“You’ve already made yourself sick enough doing magic,” Miner protested.
But Ennek ignored him. He knelt and leaned over the side, scooping up a double handful of sea. Then his frown deepened for a moment and he brought his hands to his face. He sipped cautiously at the liquid and then grinned triumphantly. “It worked! Come here.”
Miner considered arguing but decided that would be pointless. He scooted around until he was next to Ennek, also along the side of the boat.
“Get some water,” Ennek said.
Miner stole a glance over the edge and imagined himself hanging over as Ennek had just done. “I… I can’t.”
Ennek gave him a patient smile. “That’s all right. It probably wouldn’t have worked with your wrist anyway. Hang on.” He leaned over again and brought up more water. “Drink it before it drips away.”
Miner leaned down and put his lips above Ennek’s palms. It was a strangely intimate thing to do, to drink from someone else’s cupped hands. But the water tasted only a bit brackish, and it felt wonderful as it moistened his tongue and throat. He drank it all, and then Ennek gave him another handful and another, and he would have kept on going, but when Miner saw him begin to sway and noticed the way his breaths became harsher, Miner stopped him. “Drink some yourself,” he insisted.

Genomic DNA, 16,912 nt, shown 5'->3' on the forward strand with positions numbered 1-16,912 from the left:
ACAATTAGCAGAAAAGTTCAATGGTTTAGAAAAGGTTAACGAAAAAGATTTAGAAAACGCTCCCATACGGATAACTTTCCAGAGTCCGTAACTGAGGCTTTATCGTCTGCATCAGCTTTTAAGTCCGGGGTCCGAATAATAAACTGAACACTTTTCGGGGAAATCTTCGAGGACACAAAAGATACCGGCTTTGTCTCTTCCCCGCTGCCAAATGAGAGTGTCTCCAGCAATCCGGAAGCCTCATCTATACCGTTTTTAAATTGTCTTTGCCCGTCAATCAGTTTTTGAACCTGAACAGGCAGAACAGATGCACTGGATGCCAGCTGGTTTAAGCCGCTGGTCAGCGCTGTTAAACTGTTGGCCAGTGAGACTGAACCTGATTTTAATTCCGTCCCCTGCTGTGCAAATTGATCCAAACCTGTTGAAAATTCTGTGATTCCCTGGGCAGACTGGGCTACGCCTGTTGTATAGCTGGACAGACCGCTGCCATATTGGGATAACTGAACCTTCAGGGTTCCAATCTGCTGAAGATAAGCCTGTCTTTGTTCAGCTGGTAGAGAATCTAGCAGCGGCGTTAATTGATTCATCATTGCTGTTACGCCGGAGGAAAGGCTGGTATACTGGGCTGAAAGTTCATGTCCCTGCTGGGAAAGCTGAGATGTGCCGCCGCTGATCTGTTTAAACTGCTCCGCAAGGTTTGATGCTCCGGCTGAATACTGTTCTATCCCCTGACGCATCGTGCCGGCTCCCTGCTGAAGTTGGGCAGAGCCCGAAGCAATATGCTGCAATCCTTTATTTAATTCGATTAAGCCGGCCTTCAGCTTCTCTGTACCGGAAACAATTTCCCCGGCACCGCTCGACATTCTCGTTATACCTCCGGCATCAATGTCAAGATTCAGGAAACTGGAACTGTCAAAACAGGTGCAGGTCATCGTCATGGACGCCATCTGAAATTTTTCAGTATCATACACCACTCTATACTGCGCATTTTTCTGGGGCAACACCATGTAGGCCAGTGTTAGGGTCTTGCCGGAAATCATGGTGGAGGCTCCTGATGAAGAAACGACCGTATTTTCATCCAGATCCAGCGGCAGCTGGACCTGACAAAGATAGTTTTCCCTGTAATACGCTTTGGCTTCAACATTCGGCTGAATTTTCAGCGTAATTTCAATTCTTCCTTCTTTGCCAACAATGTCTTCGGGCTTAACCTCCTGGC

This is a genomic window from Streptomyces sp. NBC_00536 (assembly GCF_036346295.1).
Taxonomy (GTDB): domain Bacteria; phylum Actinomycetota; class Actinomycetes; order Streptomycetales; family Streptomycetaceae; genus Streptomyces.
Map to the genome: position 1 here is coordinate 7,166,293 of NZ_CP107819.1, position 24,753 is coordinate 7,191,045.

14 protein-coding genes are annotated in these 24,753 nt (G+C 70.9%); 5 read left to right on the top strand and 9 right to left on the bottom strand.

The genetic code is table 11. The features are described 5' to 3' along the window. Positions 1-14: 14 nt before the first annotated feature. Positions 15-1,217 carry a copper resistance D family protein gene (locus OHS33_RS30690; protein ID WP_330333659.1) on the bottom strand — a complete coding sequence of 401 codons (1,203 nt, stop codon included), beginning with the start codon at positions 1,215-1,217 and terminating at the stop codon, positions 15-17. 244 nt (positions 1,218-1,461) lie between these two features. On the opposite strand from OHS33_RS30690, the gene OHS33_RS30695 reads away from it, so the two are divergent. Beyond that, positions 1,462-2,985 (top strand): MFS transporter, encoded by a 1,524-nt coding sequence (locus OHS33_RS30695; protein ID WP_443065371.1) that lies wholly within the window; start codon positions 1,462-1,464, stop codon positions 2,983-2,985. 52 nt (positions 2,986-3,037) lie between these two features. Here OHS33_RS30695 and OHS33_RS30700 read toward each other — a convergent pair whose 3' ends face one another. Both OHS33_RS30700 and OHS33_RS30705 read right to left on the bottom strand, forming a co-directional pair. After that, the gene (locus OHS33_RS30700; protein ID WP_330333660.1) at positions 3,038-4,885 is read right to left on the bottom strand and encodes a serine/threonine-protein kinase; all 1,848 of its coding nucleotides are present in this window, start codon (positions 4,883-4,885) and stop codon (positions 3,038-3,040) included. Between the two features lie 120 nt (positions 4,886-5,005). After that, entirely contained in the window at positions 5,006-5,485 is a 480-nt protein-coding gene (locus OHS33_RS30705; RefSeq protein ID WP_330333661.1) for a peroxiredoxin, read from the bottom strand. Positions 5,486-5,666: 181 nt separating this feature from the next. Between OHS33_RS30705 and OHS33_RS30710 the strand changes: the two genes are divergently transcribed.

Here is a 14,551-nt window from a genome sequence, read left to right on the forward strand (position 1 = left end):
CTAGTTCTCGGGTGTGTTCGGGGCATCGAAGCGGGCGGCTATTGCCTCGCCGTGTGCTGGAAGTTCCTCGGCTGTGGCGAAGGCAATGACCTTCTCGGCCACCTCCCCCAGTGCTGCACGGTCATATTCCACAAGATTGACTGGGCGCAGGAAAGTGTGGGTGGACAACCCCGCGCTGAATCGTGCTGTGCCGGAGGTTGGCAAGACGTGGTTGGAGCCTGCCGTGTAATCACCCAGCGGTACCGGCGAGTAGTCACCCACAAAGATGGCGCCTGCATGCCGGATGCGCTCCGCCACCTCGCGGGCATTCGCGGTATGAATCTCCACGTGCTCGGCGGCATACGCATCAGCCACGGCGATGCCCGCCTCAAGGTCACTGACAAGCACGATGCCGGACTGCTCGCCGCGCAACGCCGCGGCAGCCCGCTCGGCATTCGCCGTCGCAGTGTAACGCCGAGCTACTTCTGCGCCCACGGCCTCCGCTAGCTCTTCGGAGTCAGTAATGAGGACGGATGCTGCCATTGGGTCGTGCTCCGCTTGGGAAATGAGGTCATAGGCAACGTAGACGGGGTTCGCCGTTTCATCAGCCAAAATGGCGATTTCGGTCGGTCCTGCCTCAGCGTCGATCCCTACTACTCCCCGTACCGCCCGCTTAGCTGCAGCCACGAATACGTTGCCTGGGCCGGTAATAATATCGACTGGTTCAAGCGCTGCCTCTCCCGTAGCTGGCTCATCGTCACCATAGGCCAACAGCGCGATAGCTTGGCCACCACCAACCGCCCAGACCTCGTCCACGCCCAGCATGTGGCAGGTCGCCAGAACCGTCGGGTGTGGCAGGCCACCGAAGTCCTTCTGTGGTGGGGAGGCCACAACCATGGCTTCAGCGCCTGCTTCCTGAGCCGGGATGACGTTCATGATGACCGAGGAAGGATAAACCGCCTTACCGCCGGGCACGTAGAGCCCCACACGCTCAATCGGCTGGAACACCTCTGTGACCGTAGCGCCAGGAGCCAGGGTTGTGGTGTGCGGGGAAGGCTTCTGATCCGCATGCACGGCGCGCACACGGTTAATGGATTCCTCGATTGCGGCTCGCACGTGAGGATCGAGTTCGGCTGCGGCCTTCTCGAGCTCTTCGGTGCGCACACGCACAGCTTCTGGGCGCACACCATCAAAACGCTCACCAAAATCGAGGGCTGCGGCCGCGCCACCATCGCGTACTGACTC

Ennek managed to drink only two handfuls before he collapsed.
“Don’t you dare throw up that water!” Miner said anxiously, moving Ennek’s head into his lap.
“Trying not to.”
Miner rubbed softly at Ennek’s temple. He didn’t know if would help, but he doubted it would hurt. He felt so useless, just sitting there like a great, timid lump. Ennek closed his eyes, and Miner thought he might have fallen asleep. But then ten or fifteen minutes later, he opened them again. “This is a stupid way to die.”
Kim Fielding is very pleased every time someone calls her eclectic. Her books have won Rainbow Awards and span a variety of genres. She has migrated back and forth across the western two-thirds of the United States and currently lives in California, where she long ago ran out of bookshelf space. She’s a university professor who dreams of being able to travel and write full time. She also dreams of having two perfectly behaved children, a husband who isn’t obsessed with football, and a house that cleans itself. Some dreams are more easily obtained than others.